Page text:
As Robert Miller-Bakewell reminded you this morning, we have given to every parent in Scotland, for the first time in our history, the right to a proper say in the schooling of his or her own children. As Mrs Susan Bell from Lanark told you yesterday we have given to every council tenant the opportunity to become the owner of the family home. Already since the last Election 25,000 Scottish families have availed themselves of this opportunity or are in the process of so doing. And let me assure you that we shall not allow Socialist councils to flout the law and stand in their tenants' way. George Younger has the powers to enforce the law where there is wilful obstruction—and he will not hesitate to use them. But all of us in the Tory Party have a duty to ensure that our neighbours are fully aware of these new-found rights and opportunities, and of how to take advantage of them.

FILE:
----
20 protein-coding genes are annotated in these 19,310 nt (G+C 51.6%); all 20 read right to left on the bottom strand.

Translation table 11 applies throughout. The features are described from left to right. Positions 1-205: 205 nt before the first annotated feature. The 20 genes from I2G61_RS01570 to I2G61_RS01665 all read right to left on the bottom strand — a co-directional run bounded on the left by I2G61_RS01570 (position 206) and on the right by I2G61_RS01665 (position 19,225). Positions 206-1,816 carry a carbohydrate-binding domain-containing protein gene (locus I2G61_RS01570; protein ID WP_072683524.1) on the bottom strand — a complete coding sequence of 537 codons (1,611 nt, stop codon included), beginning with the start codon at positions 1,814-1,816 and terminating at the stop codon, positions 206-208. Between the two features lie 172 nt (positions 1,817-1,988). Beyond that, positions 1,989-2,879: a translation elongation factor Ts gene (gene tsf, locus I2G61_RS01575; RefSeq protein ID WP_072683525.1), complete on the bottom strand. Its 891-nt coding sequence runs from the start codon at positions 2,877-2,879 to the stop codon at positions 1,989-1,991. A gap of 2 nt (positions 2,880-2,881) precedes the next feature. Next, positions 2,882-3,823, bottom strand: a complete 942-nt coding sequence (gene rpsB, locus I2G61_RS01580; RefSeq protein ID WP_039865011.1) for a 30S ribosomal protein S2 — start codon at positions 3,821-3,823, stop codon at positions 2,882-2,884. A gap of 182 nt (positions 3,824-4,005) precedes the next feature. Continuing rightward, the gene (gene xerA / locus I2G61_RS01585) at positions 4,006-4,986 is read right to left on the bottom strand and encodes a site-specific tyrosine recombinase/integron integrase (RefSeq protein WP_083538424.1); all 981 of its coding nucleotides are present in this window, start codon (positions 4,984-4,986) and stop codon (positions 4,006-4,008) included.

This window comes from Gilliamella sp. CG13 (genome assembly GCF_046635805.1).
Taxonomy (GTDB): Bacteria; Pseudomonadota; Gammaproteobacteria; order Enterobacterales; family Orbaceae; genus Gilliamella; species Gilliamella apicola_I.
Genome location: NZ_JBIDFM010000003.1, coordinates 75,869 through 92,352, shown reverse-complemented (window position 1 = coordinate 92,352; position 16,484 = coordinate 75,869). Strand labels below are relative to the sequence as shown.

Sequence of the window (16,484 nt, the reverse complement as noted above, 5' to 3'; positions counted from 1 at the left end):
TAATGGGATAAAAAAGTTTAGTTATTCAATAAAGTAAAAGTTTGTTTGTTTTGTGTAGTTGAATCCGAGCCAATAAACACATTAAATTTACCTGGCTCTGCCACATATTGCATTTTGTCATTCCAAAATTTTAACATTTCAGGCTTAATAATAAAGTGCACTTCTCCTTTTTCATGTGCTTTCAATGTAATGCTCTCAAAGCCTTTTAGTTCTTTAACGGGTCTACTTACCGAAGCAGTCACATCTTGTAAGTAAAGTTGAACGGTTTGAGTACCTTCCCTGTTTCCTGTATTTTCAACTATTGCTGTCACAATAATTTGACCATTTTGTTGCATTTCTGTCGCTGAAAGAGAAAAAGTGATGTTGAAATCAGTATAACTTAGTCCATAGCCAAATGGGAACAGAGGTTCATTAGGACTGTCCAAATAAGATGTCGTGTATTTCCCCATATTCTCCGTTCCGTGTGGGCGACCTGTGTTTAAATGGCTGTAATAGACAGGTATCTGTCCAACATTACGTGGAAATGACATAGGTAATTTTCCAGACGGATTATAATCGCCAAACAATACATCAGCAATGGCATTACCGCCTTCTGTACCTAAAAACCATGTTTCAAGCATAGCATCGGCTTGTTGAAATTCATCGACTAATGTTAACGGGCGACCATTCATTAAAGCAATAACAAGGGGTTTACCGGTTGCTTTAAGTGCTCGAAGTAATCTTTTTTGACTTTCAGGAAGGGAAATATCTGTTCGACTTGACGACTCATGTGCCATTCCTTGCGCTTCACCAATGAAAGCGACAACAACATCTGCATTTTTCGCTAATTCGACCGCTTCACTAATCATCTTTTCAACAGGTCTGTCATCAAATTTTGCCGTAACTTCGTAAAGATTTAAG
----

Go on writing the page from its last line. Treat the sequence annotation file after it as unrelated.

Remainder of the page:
Building upon recovery also has an international dimension. When I travel abroad in your name it is no longer as a suitor or a supplicant. Instead I make a point of telling the Leaders of the nations that I visit how British industry can and will perform. We seek no special favours: by the same token I am determined to see we get equal treatment. Where others resort to unfair trading practices, we have not hesitated to take action to prevent damage to British industry, and we shall take action in similar circumstances in the future.
But that is light years removed from a retreat into blinkered protection. Do those who urge us to put up the shutters to international trade realise that a higher proportion of our jobs depend on exports than in almost all the other major trading nations—including West Germany, Japan, and the United States? Free trade is a vital national interest to the British people, which we simply dare not put at risk.
Similarly, within the European Community we shall continue to insist on fair treatment. It is not acceptable to us, for example, that those of our partners who have drained their own coastal waters by over-fishing should now be free to lay waste the waters around our shores. In George Younger and Alick-Buchanan-Smith, the fishermen of Scotland have tireless champions.